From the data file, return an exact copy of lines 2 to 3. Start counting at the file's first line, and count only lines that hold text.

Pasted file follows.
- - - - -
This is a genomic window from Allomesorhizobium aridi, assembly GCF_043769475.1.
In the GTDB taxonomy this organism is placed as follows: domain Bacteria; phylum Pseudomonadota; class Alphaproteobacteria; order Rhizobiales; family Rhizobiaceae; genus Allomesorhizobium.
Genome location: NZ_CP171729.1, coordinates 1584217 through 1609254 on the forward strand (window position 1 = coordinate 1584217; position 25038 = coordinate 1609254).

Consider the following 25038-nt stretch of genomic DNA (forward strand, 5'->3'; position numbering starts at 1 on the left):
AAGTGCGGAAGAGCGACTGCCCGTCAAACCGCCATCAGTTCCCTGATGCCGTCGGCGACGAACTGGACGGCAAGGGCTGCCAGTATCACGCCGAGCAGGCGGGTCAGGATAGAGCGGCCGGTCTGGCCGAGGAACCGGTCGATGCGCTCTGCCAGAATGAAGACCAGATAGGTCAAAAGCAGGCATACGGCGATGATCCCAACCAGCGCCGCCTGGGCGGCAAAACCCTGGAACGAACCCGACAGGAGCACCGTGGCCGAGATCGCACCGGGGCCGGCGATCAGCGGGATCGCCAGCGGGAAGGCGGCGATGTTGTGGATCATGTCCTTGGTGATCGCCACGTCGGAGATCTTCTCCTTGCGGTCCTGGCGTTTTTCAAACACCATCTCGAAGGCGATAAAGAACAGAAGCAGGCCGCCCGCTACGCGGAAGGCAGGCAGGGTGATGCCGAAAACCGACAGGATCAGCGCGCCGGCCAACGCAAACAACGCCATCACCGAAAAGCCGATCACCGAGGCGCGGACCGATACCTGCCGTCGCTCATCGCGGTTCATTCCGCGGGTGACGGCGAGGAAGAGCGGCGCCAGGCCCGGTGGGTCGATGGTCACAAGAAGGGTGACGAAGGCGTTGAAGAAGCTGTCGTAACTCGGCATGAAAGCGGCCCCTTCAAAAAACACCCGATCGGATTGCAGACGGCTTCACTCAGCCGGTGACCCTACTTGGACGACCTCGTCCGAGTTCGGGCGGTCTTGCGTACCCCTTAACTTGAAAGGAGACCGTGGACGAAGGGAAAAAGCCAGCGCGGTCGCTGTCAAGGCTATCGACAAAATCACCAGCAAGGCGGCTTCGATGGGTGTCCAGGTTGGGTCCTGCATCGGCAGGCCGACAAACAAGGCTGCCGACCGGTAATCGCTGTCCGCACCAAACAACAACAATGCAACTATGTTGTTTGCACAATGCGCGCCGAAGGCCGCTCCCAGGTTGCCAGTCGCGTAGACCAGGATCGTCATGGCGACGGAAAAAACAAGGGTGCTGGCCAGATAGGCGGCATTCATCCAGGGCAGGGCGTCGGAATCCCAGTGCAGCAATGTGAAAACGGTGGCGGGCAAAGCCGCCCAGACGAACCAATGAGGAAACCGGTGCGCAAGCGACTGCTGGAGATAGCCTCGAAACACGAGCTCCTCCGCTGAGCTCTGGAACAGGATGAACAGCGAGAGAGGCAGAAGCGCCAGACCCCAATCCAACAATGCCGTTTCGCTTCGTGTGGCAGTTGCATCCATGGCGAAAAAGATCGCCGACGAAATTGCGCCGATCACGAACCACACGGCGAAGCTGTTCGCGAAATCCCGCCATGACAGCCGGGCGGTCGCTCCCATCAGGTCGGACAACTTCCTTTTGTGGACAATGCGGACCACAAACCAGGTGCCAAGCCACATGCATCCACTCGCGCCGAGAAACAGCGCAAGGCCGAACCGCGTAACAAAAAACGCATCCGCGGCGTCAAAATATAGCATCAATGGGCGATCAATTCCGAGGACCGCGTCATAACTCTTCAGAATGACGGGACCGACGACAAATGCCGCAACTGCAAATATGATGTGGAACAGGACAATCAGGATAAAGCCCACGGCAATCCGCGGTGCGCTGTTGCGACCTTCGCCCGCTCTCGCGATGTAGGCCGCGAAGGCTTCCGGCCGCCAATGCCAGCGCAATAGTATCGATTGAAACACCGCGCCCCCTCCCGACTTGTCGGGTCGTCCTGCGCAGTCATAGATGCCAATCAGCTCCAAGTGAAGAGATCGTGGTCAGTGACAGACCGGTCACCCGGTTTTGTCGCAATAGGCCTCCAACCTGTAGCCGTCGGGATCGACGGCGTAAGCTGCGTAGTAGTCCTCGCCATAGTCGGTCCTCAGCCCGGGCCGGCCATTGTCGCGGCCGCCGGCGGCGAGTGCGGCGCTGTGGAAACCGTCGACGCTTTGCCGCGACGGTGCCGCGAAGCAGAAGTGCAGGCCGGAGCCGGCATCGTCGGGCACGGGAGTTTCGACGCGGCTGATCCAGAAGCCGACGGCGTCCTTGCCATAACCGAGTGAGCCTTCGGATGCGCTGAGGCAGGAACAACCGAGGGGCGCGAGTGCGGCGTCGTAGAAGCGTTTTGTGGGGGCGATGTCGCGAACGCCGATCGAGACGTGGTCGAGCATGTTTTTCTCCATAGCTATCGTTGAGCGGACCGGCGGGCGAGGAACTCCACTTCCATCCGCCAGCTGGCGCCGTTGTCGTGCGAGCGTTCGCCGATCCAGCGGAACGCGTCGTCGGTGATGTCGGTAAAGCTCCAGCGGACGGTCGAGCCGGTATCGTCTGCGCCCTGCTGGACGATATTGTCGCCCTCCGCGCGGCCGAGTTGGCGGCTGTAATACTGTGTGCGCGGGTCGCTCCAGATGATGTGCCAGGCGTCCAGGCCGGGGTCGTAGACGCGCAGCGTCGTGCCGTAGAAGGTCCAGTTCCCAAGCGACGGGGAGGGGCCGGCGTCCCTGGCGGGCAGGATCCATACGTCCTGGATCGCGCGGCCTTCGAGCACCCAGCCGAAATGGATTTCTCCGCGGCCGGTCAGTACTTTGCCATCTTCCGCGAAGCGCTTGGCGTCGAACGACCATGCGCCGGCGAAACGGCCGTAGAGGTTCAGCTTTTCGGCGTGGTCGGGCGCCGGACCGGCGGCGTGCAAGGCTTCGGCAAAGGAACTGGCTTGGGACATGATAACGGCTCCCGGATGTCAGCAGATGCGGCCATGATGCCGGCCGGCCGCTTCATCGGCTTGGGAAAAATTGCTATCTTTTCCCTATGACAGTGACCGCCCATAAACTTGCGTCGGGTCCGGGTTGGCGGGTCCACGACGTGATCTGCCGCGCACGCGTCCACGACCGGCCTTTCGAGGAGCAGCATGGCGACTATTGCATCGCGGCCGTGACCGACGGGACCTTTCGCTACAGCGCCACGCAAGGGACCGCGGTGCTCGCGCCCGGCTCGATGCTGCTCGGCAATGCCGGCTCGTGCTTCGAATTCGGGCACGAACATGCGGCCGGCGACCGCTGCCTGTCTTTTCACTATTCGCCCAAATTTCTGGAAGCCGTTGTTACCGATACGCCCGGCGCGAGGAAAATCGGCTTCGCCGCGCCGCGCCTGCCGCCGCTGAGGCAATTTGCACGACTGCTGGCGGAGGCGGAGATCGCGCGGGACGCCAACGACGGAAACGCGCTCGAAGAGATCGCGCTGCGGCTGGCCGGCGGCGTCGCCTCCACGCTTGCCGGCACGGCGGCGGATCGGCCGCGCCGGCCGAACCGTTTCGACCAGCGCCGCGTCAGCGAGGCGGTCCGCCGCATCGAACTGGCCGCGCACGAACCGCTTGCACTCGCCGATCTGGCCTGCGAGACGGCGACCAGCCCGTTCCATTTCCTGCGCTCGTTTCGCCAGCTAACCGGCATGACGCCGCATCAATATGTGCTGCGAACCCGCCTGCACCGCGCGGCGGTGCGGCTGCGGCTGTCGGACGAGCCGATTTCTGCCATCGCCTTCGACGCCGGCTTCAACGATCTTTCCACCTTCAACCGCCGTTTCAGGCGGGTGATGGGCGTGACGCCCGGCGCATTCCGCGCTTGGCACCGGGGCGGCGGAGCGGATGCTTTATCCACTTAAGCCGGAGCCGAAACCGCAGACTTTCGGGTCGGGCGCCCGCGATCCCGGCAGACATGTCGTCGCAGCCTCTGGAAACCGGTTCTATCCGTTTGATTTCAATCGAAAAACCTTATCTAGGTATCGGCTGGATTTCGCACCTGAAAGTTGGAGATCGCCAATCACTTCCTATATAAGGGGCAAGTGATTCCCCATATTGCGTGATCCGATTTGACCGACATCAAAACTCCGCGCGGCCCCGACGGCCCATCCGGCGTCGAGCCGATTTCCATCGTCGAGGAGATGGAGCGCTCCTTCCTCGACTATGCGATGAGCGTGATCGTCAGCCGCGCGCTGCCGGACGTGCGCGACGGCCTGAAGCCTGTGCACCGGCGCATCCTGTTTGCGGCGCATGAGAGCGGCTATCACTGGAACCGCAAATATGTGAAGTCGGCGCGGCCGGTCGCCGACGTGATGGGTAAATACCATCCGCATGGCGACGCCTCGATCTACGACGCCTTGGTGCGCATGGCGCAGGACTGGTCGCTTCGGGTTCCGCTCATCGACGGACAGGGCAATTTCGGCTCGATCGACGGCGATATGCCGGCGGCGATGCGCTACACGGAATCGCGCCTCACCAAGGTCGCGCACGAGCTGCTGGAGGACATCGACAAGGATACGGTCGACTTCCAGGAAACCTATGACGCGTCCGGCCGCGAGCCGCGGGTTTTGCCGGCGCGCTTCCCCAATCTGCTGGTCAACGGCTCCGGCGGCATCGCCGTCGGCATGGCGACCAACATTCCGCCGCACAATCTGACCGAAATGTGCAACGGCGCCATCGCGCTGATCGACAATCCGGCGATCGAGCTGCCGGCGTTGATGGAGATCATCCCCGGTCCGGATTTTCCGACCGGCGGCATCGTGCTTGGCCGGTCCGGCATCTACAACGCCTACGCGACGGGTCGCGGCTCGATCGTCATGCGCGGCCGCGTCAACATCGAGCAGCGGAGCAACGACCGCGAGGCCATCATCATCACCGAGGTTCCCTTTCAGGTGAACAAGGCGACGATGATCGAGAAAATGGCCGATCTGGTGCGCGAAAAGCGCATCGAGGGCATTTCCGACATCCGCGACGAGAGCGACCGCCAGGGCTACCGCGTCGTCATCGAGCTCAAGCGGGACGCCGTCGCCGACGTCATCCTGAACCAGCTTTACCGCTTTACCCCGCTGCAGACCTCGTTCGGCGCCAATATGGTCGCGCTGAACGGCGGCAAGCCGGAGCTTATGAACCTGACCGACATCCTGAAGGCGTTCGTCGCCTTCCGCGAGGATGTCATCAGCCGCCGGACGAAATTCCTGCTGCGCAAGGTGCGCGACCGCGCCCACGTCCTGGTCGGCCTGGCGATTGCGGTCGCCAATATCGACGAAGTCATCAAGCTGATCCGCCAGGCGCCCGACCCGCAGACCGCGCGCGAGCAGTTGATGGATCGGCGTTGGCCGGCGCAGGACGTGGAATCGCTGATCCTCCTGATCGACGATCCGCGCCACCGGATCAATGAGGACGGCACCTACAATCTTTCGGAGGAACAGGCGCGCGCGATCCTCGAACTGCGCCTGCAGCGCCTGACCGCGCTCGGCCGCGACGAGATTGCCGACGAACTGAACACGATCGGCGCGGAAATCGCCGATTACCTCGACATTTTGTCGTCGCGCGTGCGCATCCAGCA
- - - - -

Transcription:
In the GTDB taxonomy this organism is placed as follows: domain Bacteria; phylum Pseudomonadota; class Alphaproteobacteria; order Rhizobiales; family Rhizobiaceae; genus Allomesorhizobium.
Genome location: NZ_CP171729.1, coordinates 1584217 through 1609254 on the forward strand (window position 1 = coordinate 1584217; position 25038 = coordinate 1609254).